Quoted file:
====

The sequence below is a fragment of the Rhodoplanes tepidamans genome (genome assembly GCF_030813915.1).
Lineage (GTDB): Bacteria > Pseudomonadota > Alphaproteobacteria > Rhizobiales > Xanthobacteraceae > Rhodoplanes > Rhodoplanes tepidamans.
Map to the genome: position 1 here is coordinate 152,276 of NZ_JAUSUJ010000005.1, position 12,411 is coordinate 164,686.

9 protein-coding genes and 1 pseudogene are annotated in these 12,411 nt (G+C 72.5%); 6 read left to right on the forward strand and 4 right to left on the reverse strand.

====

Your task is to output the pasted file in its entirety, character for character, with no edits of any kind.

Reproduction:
The sequence below is a fragment of the Rhodoplanes tepidamans genome (genome assembly GCF_030813915.1).
Lineage (GTDB): Bacteria > Pseudomonadota > Alphaproteobacteria > Rhizobiales > Xanthobacteraceae > Rhodoplanes > Rhodoplanes tepidamans.
Map to the genome: position 1 here is coordinate 152,276 of NZ_JAUSUJ010000005.1, position 12,411 is coordinate 164,686.

9 protein-coding genes and 1 pseudogene are annotated in these 12,411 nt (G+C 72.5%); 6 read left to right on the forward strand and 4 right to left on the reverse strand.